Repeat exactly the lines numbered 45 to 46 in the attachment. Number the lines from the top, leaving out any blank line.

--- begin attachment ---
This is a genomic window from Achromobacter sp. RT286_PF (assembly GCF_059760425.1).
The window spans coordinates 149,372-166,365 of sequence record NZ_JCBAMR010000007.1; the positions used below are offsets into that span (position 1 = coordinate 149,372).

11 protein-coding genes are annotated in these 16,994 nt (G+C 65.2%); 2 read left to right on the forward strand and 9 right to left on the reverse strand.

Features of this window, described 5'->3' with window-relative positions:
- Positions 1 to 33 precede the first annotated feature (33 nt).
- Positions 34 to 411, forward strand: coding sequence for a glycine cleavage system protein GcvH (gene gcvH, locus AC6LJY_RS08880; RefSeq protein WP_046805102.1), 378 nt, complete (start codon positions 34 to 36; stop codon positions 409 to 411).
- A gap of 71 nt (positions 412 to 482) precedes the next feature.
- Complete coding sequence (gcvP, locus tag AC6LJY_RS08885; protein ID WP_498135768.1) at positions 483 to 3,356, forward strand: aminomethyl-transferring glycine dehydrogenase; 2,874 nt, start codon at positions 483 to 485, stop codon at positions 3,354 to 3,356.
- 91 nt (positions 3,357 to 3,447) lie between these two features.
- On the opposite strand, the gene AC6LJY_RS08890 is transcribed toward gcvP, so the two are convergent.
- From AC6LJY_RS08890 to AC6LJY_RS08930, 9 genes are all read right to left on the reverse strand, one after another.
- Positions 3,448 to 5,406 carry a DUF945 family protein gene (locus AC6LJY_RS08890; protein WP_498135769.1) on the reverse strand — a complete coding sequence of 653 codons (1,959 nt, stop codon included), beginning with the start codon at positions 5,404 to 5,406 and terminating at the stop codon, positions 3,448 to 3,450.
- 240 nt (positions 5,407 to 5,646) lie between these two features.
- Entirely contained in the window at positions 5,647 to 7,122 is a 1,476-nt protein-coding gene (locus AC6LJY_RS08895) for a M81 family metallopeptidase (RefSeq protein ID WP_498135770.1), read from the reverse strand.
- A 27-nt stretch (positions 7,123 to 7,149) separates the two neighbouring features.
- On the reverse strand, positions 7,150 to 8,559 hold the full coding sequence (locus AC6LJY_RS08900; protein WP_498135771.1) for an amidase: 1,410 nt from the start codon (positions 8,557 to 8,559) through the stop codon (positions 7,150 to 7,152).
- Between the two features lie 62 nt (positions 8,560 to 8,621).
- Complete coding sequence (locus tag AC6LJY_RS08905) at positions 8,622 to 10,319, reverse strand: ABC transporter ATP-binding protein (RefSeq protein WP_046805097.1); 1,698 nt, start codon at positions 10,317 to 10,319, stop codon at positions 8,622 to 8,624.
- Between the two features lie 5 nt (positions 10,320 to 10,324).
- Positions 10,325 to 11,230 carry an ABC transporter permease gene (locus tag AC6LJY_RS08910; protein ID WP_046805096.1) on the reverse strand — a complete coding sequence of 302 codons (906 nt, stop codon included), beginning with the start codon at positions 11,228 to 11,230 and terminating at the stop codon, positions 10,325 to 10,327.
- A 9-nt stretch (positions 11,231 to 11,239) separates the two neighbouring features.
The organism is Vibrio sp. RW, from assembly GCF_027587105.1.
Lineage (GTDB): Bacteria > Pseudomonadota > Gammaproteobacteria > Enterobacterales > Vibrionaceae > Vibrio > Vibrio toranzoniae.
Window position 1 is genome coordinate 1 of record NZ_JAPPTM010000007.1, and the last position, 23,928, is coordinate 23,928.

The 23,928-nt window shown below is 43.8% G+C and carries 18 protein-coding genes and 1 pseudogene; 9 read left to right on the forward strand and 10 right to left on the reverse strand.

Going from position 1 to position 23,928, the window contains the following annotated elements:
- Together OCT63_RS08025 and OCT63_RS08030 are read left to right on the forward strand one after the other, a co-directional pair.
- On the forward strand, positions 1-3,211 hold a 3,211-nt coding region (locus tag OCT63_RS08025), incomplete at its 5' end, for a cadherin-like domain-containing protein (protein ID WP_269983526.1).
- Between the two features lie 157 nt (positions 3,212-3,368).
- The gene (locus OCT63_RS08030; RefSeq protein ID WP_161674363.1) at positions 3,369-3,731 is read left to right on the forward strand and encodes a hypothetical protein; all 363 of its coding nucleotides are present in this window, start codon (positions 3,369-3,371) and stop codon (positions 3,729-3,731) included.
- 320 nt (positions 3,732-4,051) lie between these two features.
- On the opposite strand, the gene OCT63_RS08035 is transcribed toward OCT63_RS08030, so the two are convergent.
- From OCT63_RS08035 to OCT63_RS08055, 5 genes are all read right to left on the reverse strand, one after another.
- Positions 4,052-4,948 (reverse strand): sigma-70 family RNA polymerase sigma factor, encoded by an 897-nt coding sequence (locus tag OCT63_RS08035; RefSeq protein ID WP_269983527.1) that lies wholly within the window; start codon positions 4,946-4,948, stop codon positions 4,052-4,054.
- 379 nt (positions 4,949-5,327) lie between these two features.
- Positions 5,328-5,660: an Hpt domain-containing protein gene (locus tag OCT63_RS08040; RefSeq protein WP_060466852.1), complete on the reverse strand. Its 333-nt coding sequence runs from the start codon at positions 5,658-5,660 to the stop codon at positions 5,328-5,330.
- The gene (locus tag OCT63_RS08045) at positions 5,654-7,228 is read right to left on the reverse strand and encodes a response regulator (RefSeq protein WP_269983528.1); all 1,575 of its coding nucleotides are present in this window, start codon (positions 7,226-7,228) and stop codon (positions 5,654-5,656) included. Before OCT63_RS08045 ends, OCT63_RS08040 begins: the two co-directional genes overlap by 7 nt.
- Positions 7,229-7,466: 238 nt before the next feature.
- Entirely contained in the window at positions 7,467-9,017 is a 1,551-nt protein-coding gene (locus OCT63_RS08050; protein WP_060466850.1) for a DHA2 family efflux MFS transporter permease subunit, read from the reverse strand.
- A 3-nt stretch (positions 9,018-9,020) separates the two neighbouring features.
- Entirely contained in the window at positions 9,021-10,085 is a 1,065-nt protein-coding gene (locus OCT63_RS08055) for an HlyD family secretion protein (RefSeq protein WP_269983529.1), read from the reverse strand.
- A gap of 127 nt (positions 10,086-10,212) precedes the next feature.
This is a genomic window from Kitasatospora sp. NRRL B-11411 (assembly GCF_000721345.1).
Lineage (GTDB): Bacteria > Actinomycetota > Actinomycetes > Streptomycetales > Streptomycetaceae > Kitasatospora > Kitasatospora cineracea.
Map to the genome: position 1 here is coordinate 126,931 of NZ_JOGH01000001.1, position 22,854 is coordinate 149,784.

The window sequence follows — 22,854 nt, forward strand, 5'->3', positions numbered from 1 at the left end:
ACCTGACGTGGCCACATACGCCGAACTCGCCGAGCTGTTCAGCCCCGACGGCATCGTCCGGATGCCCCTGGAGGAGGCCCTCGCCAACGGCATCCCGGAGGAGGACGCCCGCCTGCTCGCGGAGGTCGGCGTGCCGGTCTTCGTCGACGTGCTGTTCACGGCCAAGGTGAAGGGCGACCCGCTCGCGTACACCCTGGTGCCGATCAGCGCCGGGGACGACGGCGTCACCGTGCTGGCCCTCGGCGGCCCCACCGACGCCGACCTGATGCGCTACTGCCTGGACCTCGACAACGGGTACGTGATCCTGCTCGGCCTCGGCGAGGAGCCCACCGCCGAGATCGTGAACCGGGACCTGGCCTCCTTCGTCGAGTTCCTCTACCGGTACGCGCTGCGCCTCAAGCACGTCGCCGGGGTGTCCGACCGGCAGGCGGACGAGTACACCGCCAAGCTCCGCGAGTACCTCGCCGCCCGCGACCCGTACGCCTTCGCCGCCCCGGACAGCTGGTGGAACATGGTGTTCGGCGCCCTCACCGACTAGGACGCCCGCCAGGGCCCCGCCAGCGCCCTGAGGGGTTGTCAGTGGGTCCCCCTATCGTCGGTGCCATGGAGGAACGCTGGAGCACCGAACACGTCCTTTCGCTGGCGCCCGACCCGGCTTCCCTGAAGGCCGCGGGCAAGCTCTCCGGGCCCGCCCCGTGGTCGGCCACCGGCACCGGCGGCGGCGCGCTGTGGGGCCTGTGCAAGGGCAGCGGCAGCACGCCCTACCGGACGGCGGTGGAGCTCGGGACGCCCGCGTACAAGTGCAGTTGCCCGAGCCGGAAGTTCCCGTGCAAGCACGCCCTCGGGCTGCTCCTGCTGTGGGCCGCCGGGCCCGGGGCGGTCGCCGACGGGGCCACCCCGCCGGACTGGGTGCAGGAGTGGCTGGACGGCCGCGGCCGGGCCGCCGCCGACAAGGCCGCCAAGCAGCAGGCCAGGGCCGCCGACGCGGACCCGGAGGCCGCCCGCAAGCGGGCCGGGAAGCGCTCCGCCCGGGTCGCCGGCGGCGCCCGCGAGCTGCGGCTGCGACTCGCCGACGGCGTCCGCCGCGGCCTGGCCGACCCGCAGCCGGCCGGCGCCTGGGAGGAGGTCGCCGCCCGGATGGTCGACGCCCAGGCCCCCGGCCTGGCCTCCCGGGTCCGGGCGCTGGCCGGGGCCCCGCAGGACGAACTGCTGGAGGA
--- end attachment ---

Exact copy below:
Map to the genome: position 1 here is coordinate 126,931 of NZ_JOGH01000001.1, position 22,854 is coordinate 149,784.

The window sequence follows — 22,854 nt, forward strand, 5'->3', positions numbered from 1 at the left end: